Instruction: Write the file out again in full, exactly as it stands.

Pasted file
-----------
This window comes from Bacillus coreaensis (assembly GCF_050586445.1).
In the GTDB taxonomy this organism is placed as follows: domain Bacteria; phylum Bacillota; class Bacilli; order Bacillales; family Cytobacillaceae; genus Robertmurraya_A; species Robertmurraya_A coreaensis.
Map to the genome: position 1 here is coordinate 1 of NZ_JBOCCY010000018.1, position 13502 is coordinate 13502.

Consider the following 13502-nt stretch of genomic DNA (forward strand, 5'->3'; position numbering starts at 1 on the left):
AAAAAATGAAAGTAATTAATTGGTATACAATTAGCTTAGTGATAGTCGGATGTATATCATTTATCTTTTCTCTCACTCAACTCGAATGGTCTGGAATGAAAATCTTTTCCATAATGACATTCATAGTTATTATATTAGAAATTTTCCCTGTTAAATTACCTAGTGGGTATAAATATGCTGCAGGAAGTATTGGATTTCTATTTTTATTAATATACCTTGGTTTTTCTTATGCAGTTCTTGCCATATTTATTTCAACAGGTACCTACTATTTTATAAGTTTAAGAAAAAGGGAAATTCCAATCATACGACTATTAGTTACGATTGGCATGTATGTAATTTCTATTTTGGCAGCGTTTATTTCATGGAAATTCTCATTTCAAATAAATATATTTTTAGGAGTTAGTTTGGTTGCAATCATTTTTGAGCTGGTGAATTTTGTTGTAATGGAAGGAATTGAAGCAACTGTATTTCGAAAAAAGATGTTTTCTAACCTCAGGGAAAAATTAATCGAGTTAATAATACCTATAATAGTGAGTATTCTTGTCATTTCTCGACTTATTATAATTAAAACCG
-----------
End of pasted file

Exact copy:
This window comes from Bacillus coreaensis (assembly GCF_050586445.1).
In the GTDB taxonomy this organism is placed as follows: domain Bacteria; phylum Bacillota; class Bacilli; order Bacillales; family Cytobacillaceae; genus Robertmurraya_A; species Robertmurraya_A coreaensis.
Map to the genome: position 1 here is coordinate 1 of NZ_JBOCCY010000018.1, position 13502 is coordinate 13502.

Consider the following 13502-nt stretch of genomic DNA (forward strand, 5'->3'; position numbering starts at 1 on the left):
AAAAAATGAAAGTAATTAATTGGTATACAATTAGCTTAGTGATAGTCGGATGTATATCATTTATCTTTTCTCTCACTCAACTCGAATGGTCTGGAATGAAAATCTTTTCCATAATGACATTCATAGTTATTATATTAGAAATTTTCCCTGTTAAATTACCTAGTGGGTATAAATATGCTGCAGGAAGTATTGGATTTCTATTTTTATTAATATACCTTGGTTTTTCTTATGCAGTTCTTGCCATATTTATTTCAACAGGTACCTACTATTTTATAAGTTTAAGAAAAAGGGAAATTCCAATCATACGACTATTAGTTACGATTGGCATGTATGTAATTTCTATTTTGGCAGCGTTTATTTCATGGAAATTCTCATTTCAAATAAATATATTTTTAGGAGTTAGTTTGGTTGCAATCATTTTTGAGCTGGTGAATTTTGTTGTAATGGAAGGAATTGAAGCAACTGTATTTCGAAAAAAGATGTTTTCTAACCTCAGGGAAAAATTAATCGAGTTAATAATACCTATAATAGTGAGTATTCTTGTCATTTCTCGACTTATTATAATTAAAACCG